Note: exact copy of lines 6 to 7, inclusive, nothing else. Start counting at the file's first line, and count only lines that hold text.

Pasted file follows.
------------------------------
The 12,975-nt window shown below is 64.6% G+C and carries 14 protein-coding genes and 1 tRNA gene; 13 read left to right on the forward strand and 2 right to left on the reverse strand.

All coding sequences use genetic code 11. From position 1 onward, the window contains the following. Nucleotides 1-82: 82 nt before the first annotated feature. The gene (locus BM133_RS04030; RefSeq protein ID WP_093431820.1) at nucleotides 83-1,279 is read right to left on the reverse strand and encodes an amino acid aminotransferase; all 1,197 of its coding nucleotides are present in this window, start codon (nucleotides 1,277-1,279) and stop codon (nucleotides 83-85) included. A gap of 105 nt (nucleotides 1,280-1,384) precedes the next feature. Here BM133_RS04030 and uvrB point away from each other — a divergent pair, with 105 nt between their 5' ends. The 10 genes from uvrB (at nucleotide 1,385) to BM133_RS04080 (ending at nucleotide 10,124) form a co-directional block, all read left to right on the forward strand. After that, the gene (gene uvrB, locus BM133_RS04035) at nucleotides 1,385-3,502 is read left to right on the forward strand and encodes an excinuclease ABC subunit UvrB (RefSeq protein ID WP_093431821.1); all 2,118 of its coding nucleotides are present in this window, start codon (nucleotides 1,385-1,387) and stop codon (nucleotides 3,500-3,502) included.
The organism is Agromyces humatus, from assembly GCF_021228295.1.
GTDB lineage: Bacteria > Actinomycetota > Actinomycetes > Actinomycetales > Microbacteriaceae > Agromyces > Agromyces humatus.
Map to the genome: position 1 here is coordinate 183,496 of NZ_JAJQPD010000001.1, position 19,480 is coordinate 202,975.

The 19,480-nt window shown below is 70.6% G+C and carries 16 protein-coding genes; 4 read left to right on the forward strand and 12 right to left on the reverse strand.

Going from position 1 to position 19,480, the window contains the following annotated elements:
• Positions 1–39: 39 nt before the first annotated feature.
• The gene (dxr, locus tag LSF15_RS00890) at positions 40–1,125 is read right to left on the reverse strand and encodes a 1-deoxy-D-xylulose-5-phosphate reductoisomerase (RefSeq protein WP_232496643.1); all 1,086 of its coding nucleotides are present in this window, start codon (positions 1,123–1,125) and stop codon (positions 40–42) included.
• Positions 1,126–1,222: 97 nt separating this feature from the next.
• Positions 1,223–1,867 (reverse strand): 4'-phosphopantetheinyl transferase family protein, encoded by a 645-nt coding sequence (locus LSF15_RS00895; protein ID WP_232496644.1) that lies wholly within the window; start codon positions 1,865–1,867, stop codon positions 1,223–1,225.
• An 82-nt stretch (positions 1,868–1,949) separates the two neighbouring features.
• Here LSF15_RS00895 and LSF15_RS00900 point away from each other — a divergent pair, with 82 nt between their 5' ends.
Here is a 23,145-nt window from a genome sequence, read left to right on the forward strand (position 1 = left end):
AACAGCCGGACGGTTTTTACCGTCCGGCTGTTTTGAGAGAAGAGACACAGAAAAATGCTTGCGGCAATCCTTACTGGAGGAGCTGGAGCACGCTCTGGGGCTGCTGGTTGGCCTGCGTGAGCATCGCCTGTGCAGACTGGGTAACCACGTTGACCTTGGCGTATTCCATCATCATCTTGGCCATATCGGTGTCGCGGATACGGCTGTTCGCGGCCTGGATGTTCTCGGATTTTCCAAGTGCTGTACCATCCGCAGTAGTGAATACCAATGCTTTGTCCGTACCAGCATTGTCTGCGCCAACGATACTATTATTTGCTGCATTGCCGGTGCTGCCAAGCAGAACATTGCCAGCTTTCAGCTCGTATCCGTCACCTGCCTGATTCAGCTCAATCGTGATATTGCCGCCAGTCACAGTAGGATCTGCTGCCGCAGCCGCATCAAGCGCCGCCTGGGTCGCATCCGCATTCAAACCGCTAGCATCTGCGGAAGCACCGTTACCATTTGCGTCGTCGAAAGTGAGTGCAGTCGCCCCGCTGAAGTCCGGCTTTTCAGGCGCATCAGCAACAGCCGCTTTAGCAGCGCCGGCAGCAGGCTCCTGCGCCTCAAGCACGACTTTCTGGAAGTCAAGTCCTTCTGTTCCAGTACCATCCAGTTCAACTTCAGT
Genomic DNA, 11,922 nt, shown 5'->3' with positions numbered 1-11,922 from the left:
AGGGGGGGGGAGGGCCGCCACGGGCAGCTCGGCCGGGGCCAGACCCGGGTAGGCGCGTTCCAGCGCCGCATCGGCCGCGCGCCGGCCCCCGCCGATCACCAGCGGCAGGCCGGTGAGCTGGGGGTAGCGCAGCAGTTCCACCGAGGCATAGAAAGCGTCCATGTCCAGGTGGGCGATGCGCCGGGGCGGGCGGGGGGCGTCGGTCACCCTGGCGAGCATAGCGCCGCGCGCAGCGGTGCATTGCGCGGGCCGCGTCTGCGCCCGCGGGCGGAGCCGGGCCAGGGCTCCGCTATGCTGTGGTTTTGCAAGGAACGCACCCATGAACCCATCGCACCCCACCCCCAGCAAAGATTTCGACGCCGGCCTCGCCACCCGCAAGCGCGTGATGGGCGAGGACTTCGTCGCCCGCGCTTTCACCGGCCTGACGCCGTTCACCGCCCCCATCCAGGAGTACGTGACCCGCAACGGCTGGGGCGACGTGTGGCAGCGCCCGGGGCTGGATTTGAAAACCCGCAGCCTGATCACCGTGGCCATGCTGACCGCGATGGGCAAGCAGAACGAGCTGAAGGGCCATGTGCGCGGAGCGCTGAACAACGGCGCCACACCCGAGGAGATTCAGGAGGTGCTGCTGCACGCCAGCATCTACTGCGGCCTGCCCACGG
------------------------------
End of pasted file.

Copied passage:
The 19,480-nt window shown below is 70.6% G+C and carries 16 protein-coding genes; 4 read left to right on the forward strand and 12 right to left on the reverse strand.

Going from position 1 to position 19,480, the window contains the following annotated elements: